Let’s travel together.



Planning a trip to Madrid and not sure where to start? We spent days scouring the web for unique things to do in Madrid before we got to Spain’s largest city and capital. Madrid has held for over 1,100 years, so you know there must be a lot to be had to check out. Turns out there are hundreds of weird and wonderful things to do in Madrid! Once you’ve seen the tourist hotspots, like checking out the sprawling Parque del Retiro or Spain’s stunning Royal Palace, you might be craving some hidden things to do in Madrid. The first time we visited Madrid we knew there were many things to see and do in this still growing city, but even then we didn’t realize how many fun things there were to do in this vibrant city. Long road trip in Spain and Portugal or taking a train trip from Madrid to Barcelona, ​​know that Madrid has plenty of things to see and do. Unique Things To Do In Madrid Join us for 15 unique things to do in Madrid. While churros con chocolat (churros with a thick cup of chocolate) is certainly not unique in Spain, we have yet to see another Spanish city that does this combination so well. 24 hours a day for the masses. A late-night favorite (particularly popular after bar patrons), the chocolate is so thick that despite being served in a glass, good luck drinking it. Made mostly for dipping delicious fried churros (delicious fried dough sticks topped with cinnamon and sugar), it’s not something to miss, and it was a highlight of our first trip to Madrid. mmm … churros con chocolate in Madrid Discover a piece of Egypt at The Templo de Debod What could be more special than having a real 2,200-year-old Egyptian temple in your city? The Templo de Debod was an Egyptian gift thanks to Egypt’s help in preserving artifacts and antiquities when they built the Aswan Dam. Instead of destroying the temple, it was torn down brick by brick and then rebuilt to exact Madrid detail. Originally built to honor both the god Amun and the goddess Isis, the Templo de Dibod is located in the center of Madrid, Spain. , in the Parque de la Montaña, near the Royal Palace. You can walk the grounds for free at any time, but there is a cost to enter the main building. Get Surreal Images at the Reina Sofia Museum What makes the Reina Sofia Museum unique has more to do with what is in it than what is. Paintings and sculptures, including surrealist paintings by artists like Picasso and Dali, you can spend hours walking from room to room surrounded by one-of-a-kind artwork, and the Reina Sofia Museum is also famous for how their collections are put together. The garde’s collection, to the eclecticism, down to their set of devices, each room has a narrative that blends paintings, sculptures, posters, videos and music together in a way that will make you think long after you leave the museum. After you come back, be sure to check out Pablo Picasso’s “Guernica,” considered one of the most powerful anti-war paintings in history, and one you don’t want to miss while you’re there. Musée Sofia in Enjoy the Space at the Sala EquisHoused In Madrid’s last X-class cinema, the famous Alba Cinema, Sala Equis has been transformed into a popular cocktail bar and cultural centre. Divided into three areas and housed in a former mansion, it has space to explore and plenty to do. The main area, Sala Plaza, with its large screen and bar, serves a variety of different foods. Relax on the benches, lounge chairs and even hammocks while chatting with friends and locals alike. Finally, the comfortable 55-seat cinema offers everything from horror and sci-fi classics to modern blockbusters. They have a huge rotation schedule posted every month (no movies on Mondays though). Check their site to see what they’re running. Papa carrying a child across Madrid, eating dirty at La Pollería and La Coñería, unique and delicious ice cream? promise me. “Wait, what am I looking at?” It is a common phrase when people arrive at La Bolleria ice cream shop or its sister ice cream shop nearby, La Conería. A bigger site then a “sister” version was produced on the street just had to be good. With both males (polofres – play on colloquial male genitals and pancakes) and female (coñofre – play on colloquial female genitals and pancakes), both are a hit and there are formations at both places every day. With drips on a stick and splitting balls with ice cream in the middle, you will not only get a chuckle but also delicious ice cream dessert. Explore your senses At Ikono, you feel like you can’t touch this or play with it, while museums are great places to expand the mind, most let you use your eyes to absorb it all. Five different senses means five different spaces on Ikono that push your senses into the next world. From rooms full of balls to rooms full of smells, Ikono takes about an hour to walk through and is full of photo moments, so bring your phone or baby camera. The largest museum in Madrid, and also considered one of the first in the world, the Prado Museum is housed in a massive neoclassical building built in 1785 and is something to see on its own, whether you are an inspired art student or just enjoy paintings where you can see some of Goya’s best collections and Bosch, El Greco, and Velazquez are here, as well as Spanish-Roman frescoes and Gothic altarpieces. You can even find works from the Italian Renaissance with masterpieces by Tetitia, Botticelli, Raffa, and Caravaggio. What sets street art in Madrid apart from the rest is the sheer quality and scale of many of these great pieces of art. From a wall of 150 painted CCTV cameras symbolizing the Big Brother he’s watching, to the charming (and functional) Sombrerete solar clock, there are murals and street art found all over Madrid. Take a look at this article. The largest and most theatrical flamenco show in the country is called the city, and there are many flamenco shows happening all over the city on any night, with hypnotic dancing, haunting singing, Spanish guitar and rhythmic bass drums, flamenco dancing is a great to watch and a unique experience to enjoy Whether you catch it in a tablao (a flamenco bar) like the Corral de la Morería (opened in 1956), Villa Rosa (first opened in 1911), or even in town during one of the many flamenco festivals like Flamenco Real, Flamenco Madrid or the end of the year Suma Flamenca, you’re in for a real treat if you’ve never tried flamenco before. Get spooked at Chamberí’s ghost station First opened in 1919, the Estación de Chamberí was one of Madrid’s original metro stations. Located between Bilbao and Iglesia stations on the Blue Line, this former metro station has been closed for decades, but passengers can still see it as they pass the tracks. Artillery attacks by Nationalist forces in the Spanish Civil War, the station eventually reopened as a museum called Andén 0 (Platform Zero in English), and features the fully restored Chamberí Station, complete with revolving doors, old ticket offices, maps, and a movie about how the metro was originally built. The highlight of the Anden 0 Museum is undoubtedly the original, beautifully reconstructed ads along the metro platform. Most are made of brightly colored tiles, just as they were when they first opened in 1919, and admission is free, but there is often a line to get in. Guinness Book of World Records As the world’s oldest continuously operating restaurant, Sobrino de Poutine (Putin’s nephew – so named by the original owner’s nephew) has been serving food for more than two centuries. It was first opened, with customers bringing their food for the owners to cook and serve. While the most notable thing about this restaurant is its apparent age, it has retained its Spanish roots. Whole suckling pig, faithfully prepared in an old brick oven, is still the most popular dish in restaurants and the reason locals still flock to it today. The wonderful Reverte Coma Forensic Museum. It features over 1,500 horrific anomalies, ranging from beheadings from executions, fetal autopsies, mutilated skulls of various peoples, diseased bones, mummies, and 800 skeletons, plus a few torture devices and a real handful used. If you are interested in forensic sciences and paleopathology, or have a real passion for the subject, it is worth researching, most of these items are in the corridors of the massive medical school building of the Complutense University of Madrid for you. to see. Mostly it is prepared for students, you can organize a visit by phone in advance or contact the university directly. This newer museum plays on optical illusions to help trick your mind. Using tricks like forced perception and optical illusion, you’ll find upside-down rooms, never-ending corridors, 3D holograms and much more. Most rooms are set up to trick your brain into seeing, or in some cases, not seeing what’s right in front of you. Either way, bring your camera, because some rooms in the Museum of Illusions need to be photographed to see their true potential. While palaces are common in Europe, what makes the Palacio De Cristal special is that in the heart of the park is a larger empty space rather than an actual palace. The lake is in Retiro Park and was designed strictly as an art display space and greenery in a grainy Baroque style. More than 130 years later, the building is still stunning and supposedly looks great in the fall as the foliage starts to turn. Who among us is not afraid that one day they will enslave us? Me too, but that doesn’t mean I don’t find them cool. Madrid has one of the largest collections of robots worldwide, and you can see and interact with some of them at the Museum of Robotics. Founded in 2013, the museum pays homage to both the early days of robotics, what’s going on there today, and what might exist tomorrow. From humanoid replicas, to robotic toys and robotic animals, to famous Star Wars Android replicas, and the world’s smallest robot, EMROS, the Robot Museum in Madrid has it all on display. For a vacation, traveling to Madrid as a stop for somewhere else, or living in the city, there is plenty to see and do at all hours of the day and night. Filled with world-class restaurants, entertainment complexes, art studios and museums, more parks and plazas than most cities of equal size could dream of as well as enough markets and shops to make your wallet cry, Madrid is a world-class city full of art, music and nature. So whether you are in Madrid with your kids, as a couple or going alone, enjoy your trip! Do you have anything to add to our list! Let us know in the comments!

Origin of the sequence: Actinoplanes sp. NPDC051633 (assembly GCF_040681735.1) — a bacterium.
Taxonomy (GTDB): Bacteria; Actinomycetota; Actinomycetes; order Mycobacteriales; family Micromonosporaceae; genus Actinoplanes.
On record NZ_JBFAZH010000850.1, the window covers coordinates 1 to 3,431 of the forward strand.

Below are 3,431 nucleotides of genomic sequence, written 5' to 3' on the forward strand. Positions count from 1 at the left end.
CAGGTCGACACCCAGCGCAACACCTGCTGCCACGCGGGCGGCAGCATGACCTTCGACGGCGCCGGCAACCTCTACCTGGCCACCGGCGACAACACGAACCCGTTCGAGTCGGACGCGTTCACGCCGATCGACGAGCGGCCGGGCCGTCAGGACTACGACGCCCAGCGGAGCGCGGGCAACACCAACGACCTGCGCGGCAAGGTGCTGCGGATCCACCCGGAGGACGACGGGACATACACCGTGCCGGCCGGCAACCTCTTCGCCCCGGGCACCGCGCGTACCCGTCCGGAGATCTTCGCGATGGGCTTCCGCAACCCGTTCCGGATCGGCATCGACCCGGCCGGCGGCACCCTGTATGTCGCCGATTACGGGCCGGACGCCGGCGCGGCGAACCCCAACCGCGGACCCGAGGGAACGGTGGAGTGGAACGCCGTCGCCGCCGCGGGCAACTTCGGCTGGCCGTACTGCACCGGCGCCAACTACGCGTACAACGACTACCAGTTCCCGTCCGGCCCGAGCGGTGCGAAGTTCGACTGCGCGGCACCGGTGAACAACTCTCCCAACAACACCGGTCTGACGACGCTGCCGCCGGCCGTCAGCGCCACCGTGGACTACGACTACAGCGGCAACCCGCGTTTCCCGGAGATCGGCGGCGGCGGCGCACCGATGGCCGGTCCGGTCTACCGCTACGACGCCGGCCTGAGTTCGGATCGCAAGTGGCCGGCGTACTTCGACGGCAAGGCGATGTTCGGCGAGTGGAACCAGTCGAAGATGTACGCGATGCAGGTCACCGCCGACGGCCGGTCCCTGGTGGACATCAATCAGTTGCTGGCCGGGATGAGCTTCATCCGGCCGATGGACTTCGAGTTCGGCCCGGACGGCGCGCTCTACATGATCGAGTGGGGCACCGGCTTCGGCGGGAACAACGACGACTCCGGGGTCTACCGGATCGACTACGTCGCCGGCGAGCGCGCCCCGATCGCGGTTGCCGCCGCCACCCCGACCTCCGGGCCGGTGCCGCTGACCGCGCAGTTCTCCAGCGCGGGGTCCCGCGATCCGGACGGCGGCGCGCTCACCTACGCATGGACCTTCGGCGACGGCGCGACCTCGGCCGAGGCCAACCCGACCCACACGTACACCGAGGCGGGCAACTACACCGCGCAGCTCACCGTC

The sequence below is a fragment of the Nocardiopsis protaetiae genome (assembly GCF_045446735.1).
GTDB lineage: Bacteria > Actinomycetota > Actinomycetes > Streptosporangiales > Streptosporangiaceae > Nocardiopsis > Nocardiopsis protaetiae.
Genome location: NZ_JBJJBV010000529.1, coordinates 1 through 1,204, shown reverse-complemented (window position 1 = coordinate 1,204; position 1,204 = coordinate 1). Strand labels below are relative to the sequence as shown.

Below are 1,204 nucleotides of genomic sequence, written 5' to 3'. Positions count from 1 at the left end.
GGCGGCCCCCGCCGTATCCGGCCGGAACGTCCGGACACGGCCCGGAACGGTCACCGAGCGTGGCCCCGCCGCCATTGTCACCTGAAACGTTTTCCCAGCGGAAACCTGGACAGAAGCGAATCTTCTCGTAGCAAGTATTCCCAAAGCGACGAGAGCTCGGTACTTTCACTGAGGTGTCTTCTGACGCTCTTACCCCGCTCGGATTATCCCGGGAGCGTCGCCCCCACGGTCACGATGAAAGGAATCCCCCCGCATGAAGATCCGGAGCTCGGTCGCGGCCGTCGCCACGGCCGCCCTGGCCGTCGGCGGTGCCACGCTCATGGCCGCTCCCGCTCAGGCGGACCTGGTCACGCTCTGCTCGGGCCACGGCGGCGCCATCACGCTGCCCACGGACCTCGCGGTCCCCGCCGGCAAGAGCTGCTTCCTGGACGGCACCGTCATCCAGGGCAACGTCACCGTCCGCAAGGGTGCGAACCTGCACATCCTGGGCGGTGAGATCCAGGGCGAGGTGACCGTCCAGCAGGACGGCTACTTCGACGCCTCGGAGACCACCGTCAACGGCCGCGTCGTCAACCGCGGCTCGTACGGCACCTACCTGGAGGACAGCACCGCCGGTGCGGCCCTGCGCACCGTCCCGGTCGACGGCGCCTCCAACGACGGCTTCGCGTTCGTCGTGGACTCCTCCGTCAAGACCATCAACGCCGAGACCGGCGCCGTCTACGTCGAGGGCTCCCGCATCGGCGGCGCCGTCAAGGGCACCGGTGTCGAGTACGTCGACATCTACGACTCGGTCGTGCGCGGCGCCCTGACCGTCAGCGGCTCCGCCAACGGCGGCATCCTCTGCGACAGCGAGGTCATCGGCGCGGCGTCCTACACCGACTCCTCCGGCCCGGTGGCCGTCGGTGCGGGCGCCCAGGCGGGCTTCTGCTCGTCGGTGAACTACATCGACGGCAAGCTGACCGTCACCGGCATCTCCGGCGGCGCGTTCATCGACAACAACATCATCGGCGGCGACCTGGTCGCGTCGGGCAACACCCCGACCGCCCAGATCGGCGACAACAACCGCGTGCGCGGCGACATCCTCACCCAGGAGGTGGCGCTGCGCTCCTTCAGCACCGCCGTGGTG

Leave A Reply

Your email address will not be published.

This website uses cookies to improve your experience. We'll assume you're ok with this, but you can opt-out if you wish. Accept Read More